This is not the news we were hoping to hear - and yet it's perfectly predictable. From Tuesday's WSJ:
The U.S. government's financial-system rescue plans are coming under pressure as a growing array of distressed companies signal the need for assistance. On Monday, mortgage giant Fannie Mae said it is losing money so rapidly it may need a cash infusion from the Treasury Department by year's end. The company lost $29 billion in the third quarter. Also Monday, American Express Co. obtained Federal Reserve approval to become a bank holding company, giving the credit-card company access to cheap financing from the central bank.
General Motors Corp., which has been lobbying heavily for government aid, said Monday it might violate the terms of some of its debt by the end of the year if it can't steady its finances. That could cripple the auto maker's ability to continue operating. The company's shares fell Monday to their lowest level since 1946. The chorus of calls for help could pressure the Bush administration to widen the scope of its $700 billion bailout plan, the Troubled Asset Relief Program, which was authorized in October. Treasury officials have refused so far to open TARP to U.S. car makers, despite lobbying from Congress to do so.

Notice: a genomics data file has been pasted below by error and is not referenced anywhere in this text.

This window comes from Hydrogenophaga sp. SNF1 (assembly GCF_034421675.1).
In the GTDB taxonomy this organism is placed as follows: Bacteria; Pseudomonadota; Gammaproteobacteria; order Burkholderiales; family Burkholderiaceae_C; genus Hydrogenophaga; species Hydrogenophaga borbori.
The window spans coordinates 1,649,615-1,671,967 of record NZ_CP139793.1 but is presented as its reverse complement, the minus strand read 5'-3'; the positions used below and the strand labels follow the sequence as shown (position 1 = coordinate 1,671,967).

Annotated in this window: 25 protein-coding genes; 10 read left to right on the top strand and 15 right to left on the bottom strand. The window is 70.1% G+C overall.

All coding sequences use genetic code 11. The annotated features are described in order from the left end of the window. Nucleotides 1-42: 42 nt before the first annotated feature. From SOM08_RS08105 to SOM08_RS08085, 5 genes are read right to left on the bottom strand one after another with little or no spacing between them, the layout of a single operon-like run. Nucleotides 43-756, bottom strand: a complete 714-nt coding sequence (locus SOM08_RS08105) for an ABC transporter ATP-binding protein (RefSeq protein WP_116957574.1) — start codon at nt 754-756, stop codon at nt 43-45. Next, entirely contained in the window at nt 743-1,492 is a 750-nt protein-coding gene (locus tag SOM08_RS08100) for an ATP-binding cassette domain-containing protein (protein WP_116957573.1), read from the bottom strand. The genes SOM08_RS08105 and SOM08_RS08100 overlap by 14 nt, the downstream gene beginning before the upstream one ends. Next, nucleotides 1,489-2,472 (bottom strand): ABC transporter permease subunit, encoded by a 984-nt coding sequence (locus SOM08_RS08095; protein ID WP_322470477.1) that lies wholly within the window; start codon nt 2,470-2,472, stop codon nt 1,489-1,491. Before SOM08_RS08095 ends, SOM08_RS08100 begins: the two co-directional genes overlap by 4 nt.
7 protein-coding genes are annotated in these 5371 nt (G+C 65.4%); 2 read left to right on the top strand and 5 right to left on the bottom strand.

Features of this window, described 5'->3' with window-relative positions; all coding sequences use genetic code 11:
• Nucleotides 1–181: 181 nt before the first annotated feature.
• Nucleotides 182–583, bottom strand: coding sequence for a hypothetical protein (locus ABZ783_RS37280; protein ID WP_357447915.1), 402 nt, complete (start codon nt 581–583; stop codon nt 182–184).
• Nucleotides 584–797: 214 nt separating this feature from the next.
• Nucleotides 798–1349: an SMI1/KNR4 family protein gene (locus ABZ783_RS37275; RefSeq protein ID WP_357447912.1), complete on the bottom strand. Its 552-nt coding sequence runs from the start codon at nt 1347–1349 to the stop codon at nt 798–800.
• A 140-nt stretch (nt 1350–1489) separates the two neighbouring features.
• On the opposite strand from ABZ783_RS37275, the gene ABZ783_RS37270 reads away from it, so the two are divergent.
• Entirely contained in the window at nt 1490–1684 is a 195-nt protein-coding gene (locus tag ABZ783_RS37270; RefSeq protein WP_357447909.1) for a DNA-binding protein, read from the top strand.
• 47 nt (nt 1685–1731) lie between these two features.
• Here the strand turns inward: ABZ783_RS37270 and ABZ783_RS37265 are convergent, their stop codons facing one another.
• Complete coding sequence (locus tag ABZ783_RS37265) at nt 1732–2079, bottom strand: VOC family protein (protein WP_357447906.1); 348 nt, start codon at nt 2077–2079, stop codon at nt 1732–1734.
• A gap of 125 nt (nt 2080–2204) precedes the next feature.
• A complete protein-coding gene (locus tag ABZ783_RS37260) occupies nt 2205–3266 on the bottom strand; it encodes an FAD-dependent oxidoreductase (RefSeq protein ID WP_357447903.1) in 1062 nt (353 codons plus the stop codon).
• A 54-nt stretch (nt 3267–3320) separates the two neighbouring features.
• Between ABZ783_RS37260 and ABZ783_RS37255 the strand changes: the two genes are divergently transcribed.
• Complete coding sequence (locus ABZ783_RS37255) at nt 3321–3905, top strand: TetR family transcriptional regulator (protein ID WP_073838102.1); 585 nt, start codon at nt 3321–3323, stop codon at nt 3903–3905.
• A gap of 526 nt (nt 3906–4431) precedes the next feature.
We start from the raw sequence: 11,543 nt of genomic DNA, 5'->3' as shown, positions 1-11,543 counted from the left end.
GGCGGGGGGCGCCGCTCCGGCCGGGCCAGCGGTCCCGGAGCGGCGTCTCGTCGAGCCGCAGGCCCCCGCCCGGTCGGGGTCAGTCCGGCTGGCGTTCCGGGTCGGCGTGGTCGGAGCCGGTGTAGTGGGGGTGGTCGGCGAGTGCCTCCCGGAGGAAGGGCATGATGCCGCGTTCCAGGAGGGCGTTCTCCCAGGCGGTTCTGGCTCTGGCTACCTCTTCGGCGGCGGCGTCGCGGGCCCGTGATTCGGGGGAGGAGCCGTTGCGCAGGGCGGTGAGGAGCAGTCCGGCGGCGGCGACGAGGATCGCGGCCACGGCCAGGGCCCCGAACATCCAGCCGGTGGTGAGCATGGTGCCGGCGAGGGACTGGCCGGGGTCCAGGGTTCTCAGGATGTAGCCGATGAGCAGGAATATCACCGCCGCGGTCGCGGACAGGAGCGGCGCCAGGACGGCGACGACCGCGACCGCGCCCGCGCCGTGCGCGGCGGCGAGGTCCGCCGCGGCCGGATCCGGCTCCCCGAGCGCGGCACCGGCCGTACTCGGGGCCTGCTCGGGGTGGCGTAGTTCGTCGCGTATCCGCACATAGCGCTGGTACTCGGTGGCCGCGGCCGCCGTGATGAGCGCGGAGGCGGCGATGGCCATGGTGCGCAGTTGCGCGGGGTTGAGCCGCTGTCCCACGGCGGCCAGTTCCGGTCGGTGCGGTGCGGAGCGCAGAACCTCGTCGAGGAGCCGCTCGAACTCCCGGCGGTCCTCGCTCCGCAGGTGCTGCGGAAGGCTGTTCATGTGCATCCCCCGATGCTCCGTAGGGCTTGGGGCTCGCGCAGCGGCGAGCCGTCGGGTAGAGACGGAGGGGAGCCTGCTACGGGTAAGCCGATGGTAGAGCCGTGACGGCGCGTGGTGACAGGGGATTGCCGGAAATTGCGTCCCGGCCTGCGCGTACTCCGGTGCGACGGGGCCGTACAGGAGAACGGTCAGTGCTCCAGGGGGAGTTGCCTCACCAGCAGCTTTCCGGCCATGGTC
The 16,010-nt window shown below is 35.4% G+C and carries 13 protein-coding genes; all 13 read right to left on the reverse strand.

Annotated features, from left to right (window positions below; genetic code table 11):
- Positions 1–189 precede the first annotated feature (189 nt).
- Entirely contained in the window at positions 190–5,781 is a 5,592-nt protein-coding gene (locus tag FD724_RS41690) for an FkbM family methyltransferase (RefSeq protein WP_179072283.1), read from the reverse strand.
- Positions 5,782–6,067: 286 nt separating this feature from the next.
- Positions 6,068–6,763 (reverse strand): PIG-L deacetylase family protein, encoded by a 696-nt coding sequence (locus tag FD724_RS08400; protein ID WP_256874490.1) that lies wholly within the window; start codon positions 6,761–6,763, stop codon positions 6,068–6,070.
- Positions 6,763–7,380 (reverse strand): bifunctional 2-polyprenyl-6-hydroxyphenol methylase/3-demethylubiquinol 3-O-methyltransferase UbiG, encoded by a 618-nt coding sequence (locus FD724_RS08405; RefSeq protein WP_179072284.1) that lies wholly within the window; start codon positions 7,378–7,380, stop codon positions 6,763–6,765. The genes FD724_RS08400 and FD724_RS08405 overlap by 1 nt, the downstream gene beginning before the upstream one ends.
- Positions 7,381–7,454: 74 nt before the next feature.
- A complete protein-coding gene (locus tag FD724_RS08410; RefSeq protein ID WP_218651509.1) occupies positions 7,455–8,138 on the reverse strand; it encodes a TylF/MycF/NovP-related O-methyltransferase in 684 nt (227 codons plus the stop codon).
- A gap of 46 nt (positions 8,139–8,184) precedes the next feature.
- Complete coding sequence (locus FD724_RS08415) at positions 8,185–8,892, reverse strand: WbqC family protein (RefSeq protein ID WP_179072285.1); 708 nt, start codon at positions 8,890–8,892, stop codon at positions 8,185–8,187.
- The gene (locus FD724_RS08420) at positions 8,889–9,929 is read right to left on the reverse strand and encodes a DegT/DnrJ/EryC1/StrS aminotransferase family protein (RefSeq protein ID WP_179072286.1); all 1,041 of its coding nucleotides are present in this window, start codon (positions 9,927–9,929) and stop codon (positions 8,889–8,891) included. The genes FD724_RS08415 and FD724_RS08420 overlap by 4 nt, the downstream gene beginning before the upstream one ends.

What a mess.